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Province celebrated B.C.’s diversity champions

By Richmond Sentinel

Published 10:51 PDT, Wed March 22, 2023

More than 100 people and organizations were nominated for the 2023 B.C. Multiculturalism and Anti-Racism Awards for efforts to address racism and build a more equitable B.C. for everyone.

“Indigenous, Black and people of colour in B.C. and Canada continue to be harmed every day by discrimination and hate,” said Niki Sharma, Attorney General. “I’m so proud to recognize the award winners and nominees who are working to dismantle systemic racism and make our communities more fair, just and equitable for everyone.”

The B.C. Multiculturalism and Anti-Racism Awards were held on March 21, 2023, in Vancouver to honour the people and organizations that are addressing racism and promoting inclusivity in their communities. Due to the COVID-19 pandemic, the 2023 ceremony was the first in-person event since 2019.

Aria Law is a 15-year-old student from Burnaby who won the Emerging Leader Award for her work to address hate targeted at racialized seniors in her neighbourhood. By selling bao buns with anti-racism messages through social media, she was able to help local seniors and young people find a common ground. As part of her award, Law will receive a $5,000 grant for the charity of her choice, the Canada Caring Community Alliance, which is a non-profit organization that works with racialized seniors in Burnaby. 

“I am so grateful and humbled to be part of the awards ceremony and among other leaders in the anti-racism space. Racism hurts and we can call it out together,” said Law. “I hope that my experience encourages more youth to show kindness, patience and love to Asian seniors who have been harmed.”

Indigenous Women Outdoors is a non-profit society based in Metro Vancouver that was recognized with the Breaking Barriers award for their work to decolonize the outdoors industry and encourage more Indigenous women to become leaders in outdoor recreation. 

In total, five award recipients were honoured across three categories and six people were recognized with honourable mentions. 

“I am so inspired by these community leaders who are using outside-the-box approaches to address racism in their communities. Whether through food or an appreciation for the great outdoors, this year’s recipients are finding unique ways to create systemic change by challenging the status quo,” said Mable Elmore, Parliamentary Secretary for Anti-Racism Initiatives. “I am grateful to all of the nominees for their efforts this year, and all of the organizations, individuals and volunteers throughout B.C. who are strengthening our communities with their voices, passion and advocacy.”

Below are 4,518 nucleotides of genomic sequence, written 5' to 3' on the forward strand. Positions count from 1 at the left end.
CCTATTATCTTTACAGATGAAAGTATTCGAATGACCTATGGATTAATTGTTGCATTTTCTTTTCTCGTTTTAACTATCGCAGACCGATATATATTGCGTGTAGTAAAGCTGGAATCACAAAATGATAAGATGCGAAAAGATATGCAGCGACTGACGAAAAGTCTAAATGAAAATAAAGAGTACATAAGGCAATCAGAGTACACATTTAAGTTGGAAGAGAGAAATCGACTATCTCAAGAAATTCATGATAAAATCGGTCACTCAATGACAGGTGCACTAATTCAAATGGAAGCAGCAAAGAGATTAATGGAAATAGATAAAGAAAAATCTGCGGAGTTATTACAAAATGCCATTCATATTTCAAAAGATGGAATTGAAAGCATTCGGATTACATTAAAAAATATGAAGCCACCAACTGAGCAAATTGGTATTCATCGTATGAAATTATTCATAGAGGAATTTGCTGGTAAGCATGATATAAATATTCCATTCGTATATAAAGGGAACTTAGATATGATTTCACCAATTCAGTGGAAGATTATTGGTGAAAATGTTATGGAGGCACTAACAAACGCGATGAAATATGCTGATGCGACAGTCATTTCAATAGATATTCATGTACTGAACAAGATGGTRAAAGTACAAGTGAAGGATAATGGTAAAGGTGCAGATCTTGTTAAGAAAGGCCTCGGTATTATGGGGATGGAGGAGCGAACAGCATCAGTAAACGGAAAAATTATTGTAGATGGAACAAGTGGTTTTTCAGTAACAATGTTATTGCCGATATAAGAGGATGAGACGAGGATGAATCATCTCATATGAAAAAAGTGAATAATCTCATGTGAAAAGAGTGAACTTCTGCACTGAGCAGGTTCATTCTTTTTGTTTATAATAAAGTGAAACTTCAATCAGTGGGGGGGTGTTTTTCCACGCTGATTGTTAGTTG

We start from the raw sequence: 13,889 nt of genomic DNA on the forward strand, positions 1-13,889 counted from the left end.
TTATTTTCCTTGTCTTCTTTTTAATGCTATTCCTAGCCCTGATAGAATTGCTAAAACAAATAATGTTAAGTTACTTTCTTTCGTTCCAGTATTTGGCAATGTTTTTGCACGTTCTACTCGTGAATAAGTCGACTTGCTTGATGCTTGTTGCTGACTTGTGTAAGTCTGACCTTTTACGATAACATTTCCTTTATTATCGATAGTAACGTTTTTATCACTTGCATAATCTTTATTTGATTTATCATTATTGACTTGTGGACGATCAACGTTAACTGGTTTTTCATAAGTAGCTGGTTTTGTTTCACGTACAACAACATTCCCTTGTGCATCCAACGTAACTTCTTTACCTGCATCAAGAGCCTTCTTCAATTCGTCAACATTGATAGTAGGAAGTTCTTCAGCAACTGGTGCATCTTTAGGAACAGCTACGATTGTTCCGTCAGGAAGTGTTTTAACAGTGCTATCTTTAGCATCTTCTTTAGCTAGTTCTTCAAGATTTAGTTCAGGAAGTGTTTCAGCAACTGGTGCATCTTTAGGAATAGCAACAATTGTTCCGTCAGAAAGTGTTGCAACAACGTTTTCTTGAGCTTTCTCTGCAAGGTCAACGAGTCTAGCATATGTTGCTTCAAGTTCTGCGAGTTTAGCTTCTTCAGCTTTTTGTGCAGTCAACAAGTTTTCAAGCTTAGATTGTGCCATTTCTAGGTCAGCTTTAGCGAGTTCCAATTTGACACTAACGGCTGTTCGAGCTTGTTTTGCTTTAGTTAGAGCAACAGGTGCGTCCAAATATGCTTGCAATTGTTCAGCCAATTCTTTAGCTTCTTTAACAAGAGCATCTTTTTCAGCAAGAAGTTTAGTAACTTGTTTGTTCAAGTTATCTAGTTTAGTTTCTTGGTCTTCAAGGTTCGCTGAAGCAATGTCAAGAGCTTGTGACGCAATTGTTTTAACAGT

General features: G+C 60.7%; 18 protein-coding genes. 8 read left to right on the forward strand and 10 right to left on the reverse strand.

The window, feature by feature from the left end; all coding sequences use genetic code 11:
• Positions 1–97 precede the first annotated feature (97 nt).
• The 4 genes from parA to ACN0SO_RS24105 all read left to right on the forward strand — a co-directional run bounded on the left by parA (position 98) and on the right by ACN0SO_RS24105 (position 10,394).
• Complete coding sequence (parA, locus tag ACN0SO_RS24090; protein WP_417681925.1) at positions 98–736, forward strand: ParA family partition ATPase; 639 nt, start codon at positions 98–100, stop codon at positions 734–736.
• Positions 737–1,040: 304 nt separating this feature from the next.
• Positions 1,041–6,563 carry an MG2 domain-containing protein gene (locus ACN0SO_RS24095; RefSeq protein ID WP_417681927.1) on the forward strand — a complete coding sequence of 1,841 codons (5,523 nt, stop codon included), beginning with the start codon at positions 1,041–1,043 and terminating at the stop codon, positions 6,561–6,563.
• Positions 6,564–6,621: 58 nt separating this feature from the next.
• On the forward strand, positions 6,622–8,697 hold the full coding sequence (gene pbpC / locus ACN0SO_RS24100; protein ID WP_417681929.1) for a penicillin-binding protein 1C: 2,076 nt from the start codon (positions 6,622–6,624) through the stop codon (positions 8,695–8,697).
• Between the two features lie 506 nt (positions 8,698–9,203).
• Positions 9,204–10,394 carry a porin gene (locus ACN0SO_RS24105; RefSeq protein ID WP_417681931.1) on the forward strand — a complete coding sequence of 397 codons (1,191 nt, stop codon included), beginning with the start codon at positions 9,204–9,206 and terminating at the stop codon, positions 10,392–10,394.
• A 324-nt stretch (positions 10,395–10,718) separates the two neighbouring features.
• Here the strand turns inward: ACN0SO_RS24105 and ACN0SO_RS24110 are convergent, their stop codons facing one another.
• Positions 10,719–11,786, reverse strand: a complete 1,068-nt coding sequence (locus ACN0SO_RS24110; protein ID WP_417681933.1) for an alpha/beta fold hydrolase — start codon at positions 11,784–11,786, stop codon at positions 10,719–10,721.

Since launching in 2008, the B.C. Multiculturalism and Anti-Racism Awards have recognized more than 50 individuals and organizations.

Other government actions that are making B.C. a safer and more inclusive place for everyone include:

  • providing funding to support several anti-racism initiatives, such as the Resilience BC Anti-Racism Network, and Multiculturalism and Anti-Racism Grants Program;
  • re-establishing the B.C. Human Rights Commission;
  • implementing the K-12 Anti-Racism Action Plan to equip students, teachers and parents with the resources to identify and respond to racism and discrimination;
  • implementing the Anti-Racism Data Act to help government identify inequities in programs and services, and pave the way to a more equitable province; and
  • working to introduce a new, broader anti-racism act in 2024.

This year, government will release research priorities under the Anti-Racism Data Act. Developed in partnership with Indigenous governing entities and the Anti-Racism Data Committee, these priorities will ensure that data collection is focused on the areas that matter most to those affected by systemic racism.

To watch the awards event online, visit:

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